Scores of online gambling websites based in Hong Kong were battered by a wave of distributed denial of service (DDoS) attacks in the week of April, according to US-based Arbor Security, which monitors the web for DDoS attack data.
Between April 6 and 13, hackers apparently based in China flooded the bandwidth of countless gambling sites with a massive influx of traffic, knocking them offline.
The events were striking and unusual, according to Arbor, because for those seven days Hong Kong was the top destination in the world for such attacks, a dubious honor almost always reserved for the United States.
It was also noteworthy, said Arbor, because “country-level activity” often denotes geopolitical motivation, i.e, attacks directed so intently at websites of a single territory can be an indication of cyber warfare organized on a state-level. It’s a notion, however, that Kirk Soluk, manager of the company’s threat intelligence team, rules out.
“…the emergence of multiple, different gambling/gaming targets leads us to believe that DDoS extortion is the most likely motivation,” he concluded in a blog on the Arbor website this week.
It’s a reasonable conclusion. After all, hackers have sought to hold online gambling websites to ransom since the very early days of the industry.
Sports betting sites are particularly vulnerable because they are hopelessly reliant on major sporting events for large chunks of their revenues and may be have little choice but to pay a small ransom when deliberately targeted during these periods.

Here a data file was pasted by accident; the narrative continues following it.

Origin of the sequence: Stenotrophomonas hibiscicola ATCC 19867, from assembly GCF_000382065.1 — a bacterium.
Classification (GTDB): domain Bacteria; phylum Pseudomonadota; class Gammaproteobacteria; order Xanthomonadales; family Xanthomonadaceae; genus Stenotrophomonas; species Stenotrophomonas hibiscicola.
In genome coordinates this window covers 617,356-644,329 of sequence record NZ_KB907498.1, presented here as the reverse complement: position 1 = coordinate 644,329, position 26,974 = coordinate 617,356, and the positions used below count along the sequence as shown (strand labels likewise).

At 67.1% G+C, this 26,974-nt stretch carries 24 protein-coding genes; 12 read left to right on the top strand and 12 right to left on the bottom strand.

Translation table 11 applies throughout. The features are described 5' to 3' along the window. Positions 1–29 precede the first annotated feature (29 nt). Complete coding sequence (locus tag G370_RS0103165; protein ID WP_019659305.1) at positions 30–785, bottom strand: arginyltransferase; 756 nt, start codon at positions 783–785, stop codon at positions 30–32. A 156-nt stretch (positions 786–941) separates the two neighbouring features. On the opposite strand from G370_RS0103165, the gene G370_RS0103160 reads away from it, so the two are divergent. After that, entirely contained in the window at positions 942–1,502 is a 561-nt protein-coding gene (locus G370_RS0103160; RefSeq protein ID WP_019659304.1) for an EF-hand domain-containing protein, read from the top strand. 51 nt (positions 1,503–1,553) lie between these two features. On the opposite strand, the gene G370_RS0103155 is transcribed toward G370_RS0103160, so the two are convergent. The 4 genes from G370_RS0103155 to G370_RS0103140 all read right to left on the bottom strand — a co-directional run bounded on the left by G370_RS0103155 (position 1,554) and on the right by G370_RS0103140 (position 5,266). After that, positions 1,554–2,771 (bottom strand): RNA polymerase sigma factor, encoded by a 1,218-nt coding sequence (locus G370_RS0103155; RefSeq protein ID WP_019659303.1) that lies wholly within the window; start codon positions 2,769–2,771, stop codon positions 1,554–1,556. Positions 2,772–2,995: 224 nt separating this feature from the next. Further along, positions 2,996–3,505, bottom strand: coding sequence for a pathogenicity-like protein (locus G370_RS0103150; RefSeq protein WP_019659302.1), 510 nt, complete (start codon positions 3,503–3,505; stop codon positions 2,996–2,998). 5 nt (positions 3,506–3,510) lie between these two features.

Severe Punishment Promised
But we wonder how up to speed Arbor is on Chinese gambling regulatory issues. Probably not at all, and why should it be?
Does it know, for example, that the first of the Hong Kong attacks came just five days after China’s Public Security Minister Guo Shengkun promised “severe punishment” for gambling operators targeting Chinese citizens on the mainland?
And does it know that the only legal and licensed Hong Kong-based online operator is the Hong Kong Jockey Club (HKJC), and therefore any other online gambling site based in Hong Kong is unlicensed and a legitimate target for the Chinese government? In fact, according to a statement by the HKJC in 2014, unlicensed operators have links to organized crime and therefore illegal online gambling is akin to a “blood crime.”
Of course, the nature of DDoS attacks means they could have been orchestrated from anywhere in the world and attackers were simply harnessing internet-connected devices from within China.
Or they could have come from within China, orchestrated by the government, which had little motivation to disguise the source. We may never know.